[In-depth] How Temporary Workers Live in South Korea | Be Korea-savvy

[In-depth] How Temporary Workers Live in South Korea

Film “Cart” which was released on November 13 throws a spotlight on the tragedy and reminds us how their life-and-death fight was like. (image: Film "Cart")

Film “Cart” which was released on November 13 throws a spotlight on the tragedy and reminds us how their life-and-death fight was like. (image: Film “Cart”)

SEOUL, Nov. 15 (Korea Bizwire)South Korea’s non-regular workers are hopeless to become a permanent employee. The latest OECD Employment Outlook 2014 showed that one to two contract workers out of ten can win a permanent status in a year. Seven are still under fixed-term contracts and even two become unemployed. It means that the labor condition is the worst compared with other OECD countries. Three stories recently happened, in particular, clearly showing how temporary workers in South Korea actually live.

The first story is about female cashiers working in a large discount store. In 2007, right before the implementation of the Non-regular Employment Protection Law, one of Korean large companies E-land Group forced out the cashiers who had worked for its big box store Homever for a long time as the law would force employers to hire temporary workers whom they had employed for more than two years as regular staff. In order to reduce the labor costs, the company not only laid off about 600 contract workers, but also announced that it would outsource all the cashiers.

Fired workers were mothers, wives and breadwinners in their homes who made ends meet by working as a cashier. Their monthly salary was only about 800,000 won, or about US$730, which is still almost the same. The pink slip meant to them that they had to leave their job without any justifiable reason, and that they wouldn’t earn even that much small amount of money.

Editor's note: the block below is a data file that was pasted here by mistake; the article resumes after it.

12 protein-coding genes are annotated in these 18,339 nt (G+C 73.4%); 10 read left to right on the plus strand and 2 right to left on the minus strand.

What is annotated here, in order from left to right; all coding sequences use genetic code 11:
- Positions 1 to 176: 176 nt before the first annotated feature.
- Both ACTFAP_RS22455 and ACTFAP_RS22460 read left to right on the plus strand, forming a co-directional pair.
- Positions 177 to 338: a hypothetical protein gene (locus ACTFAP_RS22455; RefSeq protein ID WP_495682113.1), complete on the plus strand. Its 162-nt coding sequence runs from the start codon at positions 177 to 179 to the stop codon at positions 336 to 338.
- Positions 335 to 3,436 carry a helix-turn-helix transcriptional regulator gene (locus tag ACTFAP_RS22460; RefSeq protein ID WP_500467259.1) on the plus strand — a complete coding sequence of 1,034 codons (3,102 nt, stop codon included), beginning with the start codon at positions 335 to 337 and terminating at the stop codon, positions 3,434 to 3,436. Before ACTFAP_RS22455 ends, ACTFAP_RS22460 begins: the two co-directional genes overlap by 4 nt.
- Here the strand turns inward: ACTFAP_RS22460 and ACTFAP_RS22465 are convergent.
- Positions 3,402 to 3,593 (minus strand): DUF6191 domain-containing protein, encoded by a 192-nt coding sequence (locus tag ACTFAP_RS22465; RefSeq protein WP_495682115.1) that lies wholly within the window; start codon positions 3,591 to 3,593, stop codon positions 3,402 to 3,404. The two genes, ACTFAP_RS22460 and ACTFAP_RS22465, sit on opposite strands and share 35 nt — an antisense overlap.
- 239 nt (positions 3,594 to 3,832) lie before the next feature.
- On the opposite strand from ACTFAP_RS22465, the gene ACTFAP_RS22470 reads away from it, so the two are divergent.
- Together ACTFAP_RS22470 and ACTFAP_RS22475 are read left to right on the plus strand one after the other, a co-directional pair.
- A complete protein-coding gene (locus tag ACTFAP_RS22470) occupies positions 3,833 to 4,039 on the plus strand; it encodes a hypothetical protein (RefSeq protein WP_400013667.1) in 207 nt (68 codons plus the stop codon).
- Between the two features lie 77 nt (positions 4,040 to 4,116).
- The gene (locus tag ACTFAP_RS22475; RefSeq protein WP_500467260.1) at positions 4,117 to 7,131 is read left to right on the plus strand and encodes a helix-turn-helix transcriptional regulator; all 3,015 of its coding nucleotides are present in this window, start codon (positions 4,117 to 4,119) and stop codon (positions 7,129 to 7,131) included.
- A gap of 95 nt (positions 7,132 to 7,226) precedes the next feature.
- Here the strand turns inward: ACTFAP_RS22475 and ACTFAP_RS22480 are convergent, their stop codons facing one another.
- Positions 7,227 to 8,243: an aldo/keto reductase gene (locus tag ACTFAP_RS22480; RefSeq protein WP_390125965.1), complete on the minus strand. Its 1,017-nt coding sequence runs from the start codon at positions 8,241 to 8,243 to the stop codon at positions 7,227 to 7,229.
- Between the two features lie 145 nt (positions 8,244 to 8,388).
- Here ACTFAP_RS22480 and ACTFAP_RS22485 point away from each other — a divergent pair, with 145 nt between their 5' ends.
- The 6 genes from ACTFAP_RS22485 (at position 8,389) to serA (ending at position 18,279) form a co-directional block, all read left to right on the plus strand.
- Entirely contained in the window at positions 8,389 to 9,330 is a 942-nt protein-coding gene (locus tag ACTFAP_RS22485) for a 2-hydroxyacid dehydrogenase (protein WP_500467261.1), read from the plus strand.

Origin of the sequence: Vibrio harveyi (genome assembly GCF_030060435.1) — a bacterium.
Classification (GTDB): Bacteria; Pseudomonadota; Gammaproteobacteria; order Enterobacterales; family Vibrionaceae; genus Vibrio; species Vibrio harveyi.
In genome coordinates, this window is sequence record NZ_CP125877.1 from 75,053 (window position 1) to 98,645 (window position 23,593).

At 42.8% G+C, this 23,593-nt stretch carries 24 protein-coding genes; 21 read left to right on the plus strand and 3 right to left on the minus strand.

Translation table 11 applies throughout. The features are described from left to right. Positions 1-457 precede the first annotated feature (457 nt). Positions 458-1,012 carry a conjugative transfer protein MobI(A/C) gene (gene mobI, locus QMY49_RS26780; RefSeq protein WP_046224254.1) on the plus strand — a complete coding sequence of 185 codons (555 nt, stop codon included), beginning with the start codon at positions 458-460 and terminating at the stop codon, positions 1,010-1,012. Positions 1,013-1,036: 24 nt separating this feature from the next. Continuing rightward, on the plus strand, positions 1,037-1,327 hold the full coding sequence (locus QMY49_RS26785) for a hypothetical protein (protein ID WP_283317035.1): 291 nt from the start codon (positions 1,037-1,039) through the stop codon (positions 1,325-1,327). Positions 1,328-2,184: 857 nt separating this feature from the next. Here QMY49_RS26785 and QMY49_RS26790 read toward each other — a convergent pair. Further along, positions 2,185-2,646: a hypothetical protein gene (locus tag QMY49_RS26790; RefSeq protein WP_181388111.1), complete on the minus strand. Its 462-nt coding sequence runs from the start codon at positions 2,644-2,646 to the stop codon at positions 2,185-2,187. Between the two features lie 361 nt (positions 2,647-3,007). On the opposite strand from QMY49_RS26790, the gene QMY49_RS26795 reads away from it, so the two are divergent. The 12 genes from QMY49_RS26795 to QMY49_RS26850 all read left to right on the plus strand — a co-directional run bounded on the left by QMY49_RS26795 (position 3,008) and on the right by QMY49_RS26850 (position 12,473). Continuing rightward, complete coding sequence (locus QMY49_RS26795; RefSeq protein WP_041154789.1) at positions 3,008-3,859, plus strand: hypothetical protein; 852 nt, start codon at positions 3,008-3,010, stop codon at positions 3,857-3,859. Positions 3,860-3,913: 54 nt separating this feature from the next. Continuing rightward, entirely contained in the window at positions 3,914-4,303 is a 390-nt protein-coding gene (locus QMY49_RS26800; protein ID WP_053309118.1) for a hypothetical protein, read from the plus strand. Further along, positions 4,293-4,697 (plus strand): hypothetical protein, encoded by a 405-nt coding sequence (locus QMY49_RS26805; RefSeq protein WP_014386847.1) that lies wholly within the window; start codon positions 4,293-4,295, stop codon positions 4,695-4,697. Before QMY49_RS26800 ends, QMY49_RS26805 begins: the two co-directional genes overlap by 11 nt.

The powerless women decided to occupy the workplace for an overnight. All they demanded was to just let them work continually as they have done, not to win a permanent contract. Their initial plan was to protest over a night, but, as a result, it took a total of 510 days for them to go back to their workplace. Film “Cart” which was released on November 13 throws a spotlight on the tragedy and reminds us how their life-and-death fight was like. The movie tells Korean people not to forget the tears that those women shed for more than a year to protect their job.

The second story is about a 25-year-old woman who couldn’t help but commit suicide. She worked for the Korea Federation of Small and Medium-Sized Enterprise as a contract worker. In September 2012, she signed a four-month contract with the federation on condition of 40,000-won pay a day. As her performance was excellent, she entered into another six-month contract with the monthly salary of 1.5 million won in January 2013. At that time, her colleagues started to harass her sexually. When she expressed her desire to quit because of the harassment, her manager dissuaded her from quitting, saying that he would help her get a permanent status.

While she worked for two years with the hope of becoming a regular worker, she had to sign a total of seven contracts, three two-month contracts, three four-month contracts and one six-month contract. As the industry association refused to hire her as a regular worker, however, she was sacked at the end of her last contract period. Her manager didn’t take responsibility for his promises to her. When her hope for a full-time employee was crushed and her efforts to endure the sexual harassment became useless, she killed herself.